Tuesday, October 30, 2012


here I go nearly blowing my ears out because I forgot to turn down the volume before putting on my headphones. here I go preparing to be up late at night, though I had all evening to write.

I don't feel very poetic today, nor loquacious.

The yellow bike is, slowly, being assembled in the living room. It looks like a work of art; it looks like we chose to buy this old bike and put it in the living room of the apartment in order to prove that we are cooler than other people who don't decorate with things like yellow bikes in their living rooms. The bike will carry us to subways faster than would our feet, and maybe the natural food store miles away when I run out of beneficial bacteria, or tofu. That is the purpose for the yellow bike in the living room. It is beautiful.

there is so much water and it did not fall from the sky. wind carried it. I remember teaching middle schoolers about wave action on the beaches of Maine. a thing is changed by knowing about it.


If I write about it in pretty ways I can make it sound so perfect. I do not know if my writing is a reflection of the truth that I sometimes fail to see or if it is a reflection of the way I wish things would be or if it is a projection of what I want the world to see or if it is completely devoid of a sense of reality.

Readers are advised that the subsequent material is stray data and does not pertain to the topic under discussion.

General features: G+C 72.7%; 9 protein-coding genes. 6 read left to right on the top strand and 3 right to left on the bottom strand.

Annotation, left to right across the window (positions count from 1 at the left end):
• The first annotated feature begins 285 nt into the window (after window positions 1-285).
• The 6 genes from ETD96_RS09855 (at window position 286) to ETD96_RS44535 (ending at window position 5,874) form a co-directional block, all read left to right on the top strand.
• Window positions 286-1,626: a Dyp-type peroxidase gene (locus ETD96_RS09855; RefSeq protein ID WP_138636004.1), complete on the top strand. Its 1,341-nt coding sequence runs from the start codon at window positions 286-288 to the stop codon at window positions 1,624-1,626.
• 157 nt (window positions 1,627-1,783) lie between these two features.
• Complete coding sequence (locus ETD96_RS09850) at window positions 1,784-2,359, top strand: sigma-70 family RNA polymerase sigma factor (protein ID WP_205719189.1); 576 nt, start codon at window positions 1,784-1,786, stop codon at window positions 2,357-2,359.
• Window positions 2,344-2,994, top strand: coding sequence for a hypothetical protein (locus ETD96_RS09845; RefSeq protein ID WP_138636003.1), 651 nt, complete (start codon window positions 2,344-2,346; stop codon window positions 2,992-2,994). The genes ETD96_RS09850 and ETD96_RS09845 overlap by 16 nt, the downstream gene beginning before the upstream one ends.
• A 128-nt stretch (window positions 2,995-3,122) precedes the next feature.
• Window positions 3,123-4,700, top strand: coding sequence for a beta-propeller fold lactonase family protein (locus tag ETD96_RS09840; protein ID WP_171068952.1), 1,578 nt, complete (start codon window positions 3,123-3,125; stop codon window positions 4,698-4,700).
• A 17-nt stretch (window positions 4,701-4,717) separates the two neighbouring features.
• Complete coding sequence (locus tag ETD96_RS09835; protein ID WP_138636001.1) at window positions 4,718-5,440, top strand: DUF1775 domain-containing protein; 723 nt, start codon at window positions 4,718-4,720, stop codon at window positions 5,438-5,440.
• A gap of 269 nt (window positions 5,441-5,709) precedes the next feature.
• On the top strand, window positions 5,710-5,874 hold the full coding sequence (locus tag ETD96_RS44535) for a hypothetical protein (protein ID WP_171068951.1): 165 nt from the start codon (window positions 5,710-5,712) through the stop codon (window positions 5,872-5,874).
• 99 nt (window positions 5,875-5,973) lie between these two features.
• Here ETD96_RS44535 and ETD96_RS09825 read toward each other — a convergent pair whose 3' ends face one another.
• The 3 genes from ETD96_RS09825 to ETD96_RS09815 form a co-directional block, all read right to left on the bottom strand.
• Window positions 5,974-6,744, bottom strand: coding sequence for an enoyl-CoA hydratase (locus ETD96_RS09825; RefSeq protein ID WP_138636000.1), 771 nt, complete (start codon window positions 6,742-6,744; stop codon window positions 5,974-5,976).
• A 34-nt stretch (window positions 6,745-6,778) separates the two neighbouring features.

She spoke in iambic pentameter of wind and fires and a young man dead. I wondered if all news anchors are trained to speak in iambic pentameter. I wonder if their instructors described it that way. I doubt that Shakespeare did. What I would give to eat at his table! Distaste of so many years turned to grudgeless respect. If for no other reason than the man knew how to play.

I may have overdosed on games of bananagrams. and hurricane coverage on the tiny TV. I care.

I do not have to explain myself, always, though I want to, because I feel my intentions are righteous most of the time and I want so badly for people to know that I'm not coming from a bad place. What the fuck ever that means. Some people do come from a bad place, and they're alright! What are the qualifying criteria, I wonder? Sometimes I think maybe I have, in the past, met them and then I shake off the thought. "No. The truly bad stuff is worse." The ever-present appetite to be more than the lowest common denominator. As if that would make us any less.

The hurricane hit Cuba, Haiti, the Dominican Republic too. We need to care for ourselves first but let's not overlook this. It isn't kind. 

I am cranky this evening, confrontational. I suppose I know why but it still troubles me (why?) to admit that my body has any control over these things. I just realized that I have never read a first-person account of PMS and that this is, perhaps, because it is one of the many other of things that we find uncomfortable, or tasteless, or that we do not want to admit to. And why not. How much a man could learn about me, about any woman, if he listened to this experience. How much women could learn from each other.

Perhaps it is just because I have never Googled "a first-person account of PMS."

Language! I remember the professor who said m-dashes should be reserved for only the most pressing of sentiments. Another, earlier on in my schooling: "Words are so powerful. Use them wisely."

I am perennially a four year old, gushing over flowers and little brown birds in the bushes and asking, always, to the point of annoying other people though that was never my intention (there I go again...), why?